Consistent feedback to our children will reinforce our other parental actions. The impact of these regular actions will have tremendous positive influence in our children’s lives for years to come.
The Power of Saying No to Your Children

The Power of Saying No to Your Children

The other night as I was putting my four year old to bed, and he started asking some questions about Santa. The one that I remember the most and which has no perfect answer was, “Dad, why doesn’t Santa get us all the presents that we ask for?”

This question could be replaced with many things my son asks for. “Dad, why didn’t you let me watch another TV show?”  or “Dad, why didn’t you let me have another cookie?” These represent the daily tension we currently have in our house with a four, almost five year old. He asks for things, and sometimes we say yes and sometimes we say no. And often when we say no, the drama, questions, and conflict come quickly. It is almost guaranteed to come when it involves snacks, treats, TV, or going to bed.

“Dad, can I have another cookie?”


“Dad, you are not my friend. I hate you. You can never play with me again!”

All for just a cookie?  Sheesh.  What’s gonna happen when I tell you can’t have a phone or car in a few years?

We teach our children to ask good questions and be willing to challenge the answers so they can be independent, thoughtful people. I love to foster my children’s questions and encourage them when they ask thoughtful ones. As they get older, I will encourage them to occasionally challenge authority in a respectful, and peaceful manner.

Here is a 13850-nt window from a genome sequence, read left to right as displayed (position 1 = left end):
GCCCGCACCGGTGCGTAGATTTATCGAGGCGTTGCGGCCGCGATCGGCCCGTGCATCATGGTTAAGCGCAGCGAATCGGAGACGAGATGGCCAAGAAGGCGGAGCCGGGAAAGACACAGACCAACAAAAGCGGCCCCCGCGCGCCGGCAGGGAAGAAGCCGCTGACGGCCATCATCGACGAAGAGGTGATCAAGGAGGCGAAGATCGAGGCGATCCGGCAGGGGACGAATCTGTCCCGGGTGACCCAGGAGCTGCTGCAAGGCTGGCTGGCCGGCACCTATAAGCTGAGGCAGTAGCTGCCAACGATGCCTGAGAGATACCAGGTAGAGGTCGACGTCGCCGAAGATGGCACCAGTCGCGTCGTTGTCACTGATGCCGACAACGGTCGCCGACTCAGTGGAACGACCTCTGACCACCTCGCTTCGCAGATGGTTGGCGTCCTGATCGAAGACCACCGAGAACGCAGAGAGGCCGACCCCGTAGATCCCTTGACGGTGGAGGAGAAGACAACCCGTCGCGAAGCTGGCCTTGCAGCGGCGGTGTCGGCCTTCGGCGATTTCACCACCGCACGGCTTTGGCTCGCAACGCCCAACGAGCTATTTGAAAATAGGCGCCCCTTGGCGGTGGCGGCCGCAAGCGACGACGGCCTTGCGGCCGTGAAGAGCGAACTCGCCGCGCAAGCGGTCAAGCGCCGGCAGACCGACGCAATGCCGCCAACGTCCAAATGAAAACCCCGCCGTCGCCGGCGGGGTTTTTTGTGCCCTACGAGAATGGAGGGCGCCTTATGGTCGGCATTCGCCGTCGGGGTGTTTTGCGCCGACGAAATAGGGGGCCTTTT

But then our children quickly turn these new found skills around on us when we tell them no! We are immediately being tested as they ask us questions that are skeptical of why we denied their request. Why cannot I not watch another show dad?  But mom said.. But so and so got…

Why does saying no as a parent have to be so hard?

Saying no is hard, but, it’s also powerful. It’s exhausting and it tests our patience and memory. It requires my wife and I to over-communicate so that we can be on the same page. And it requires resolve.  And did I say patience yet?